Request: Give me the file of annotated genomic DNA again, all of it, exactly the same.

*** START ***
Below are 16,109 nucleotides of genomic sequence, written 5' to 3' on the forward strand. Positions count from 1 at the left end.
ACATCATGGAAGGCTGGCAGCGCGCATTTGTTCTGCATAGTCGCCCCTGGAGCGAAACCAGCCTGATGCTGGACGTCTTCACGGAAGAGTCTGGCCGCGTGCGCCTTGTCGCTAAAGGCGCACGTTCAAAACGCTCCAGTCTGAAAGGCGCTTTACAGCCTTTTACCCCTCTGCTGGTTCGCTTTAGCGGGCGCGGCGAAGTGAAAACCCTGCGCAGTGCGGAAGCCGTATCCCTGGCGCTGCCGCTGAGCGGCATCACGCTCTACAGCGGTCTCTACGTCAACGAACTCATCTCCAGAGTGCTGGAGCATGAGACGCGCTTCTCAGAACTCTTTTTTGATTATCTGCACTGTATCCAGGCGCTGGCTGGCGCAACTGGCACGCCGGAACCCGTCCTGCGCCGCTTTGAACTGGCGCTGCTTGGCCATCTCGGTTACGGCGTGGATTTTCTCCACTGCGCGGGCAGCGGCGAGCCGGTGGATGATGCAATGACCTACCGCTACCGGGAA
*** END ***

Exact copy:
Below are 16,109 nucleotides of genomic sequence, written 5' to 3' on the forward strand. Positions count from 1 at the left end.
ACATCATGGAAGGCTGGCAGCGCGCATTTGTTCTGCATAGTCGCCCCTGGAGCGAAACCAGCCTGATGCTGGACGTCTTCACGGAAGAGTCTGGCCGCGTGCGCCTTGTCGCTAAAGGCGCACGTTCAAAACGCTCCAGTCTGAAAGGCGCTTTACAGCCTTTTACCCCTCTGCTGGTTCGCTTTAGCGGGCGCGGCGAAGTGAAAACCCTGCGCAGTGCGGAAGCCGTATCCCTGGCGCTGCCGCTGAGCGGCATCACGCTCTACAGCGGTCTCTACGTCAACGAACTCATCTCCAGAGTGCTGGAGCATGAGACGCGCTTCTCAGAACTCTTTTTTGATTATCTGCACTGTATCCAGGCGCTGGCTGGCGCAACTGGCACGCCGGAACCCGTCCTGCGCCGCTTTGAACTGGCGCTGCTTGGCCATCTCGGTTACGGCGTGGATTTTCTCCACTGCGCGGGCAGCGGCGAGCCGGTGGATGATGCAATGACCTACCGCTACCGGGAA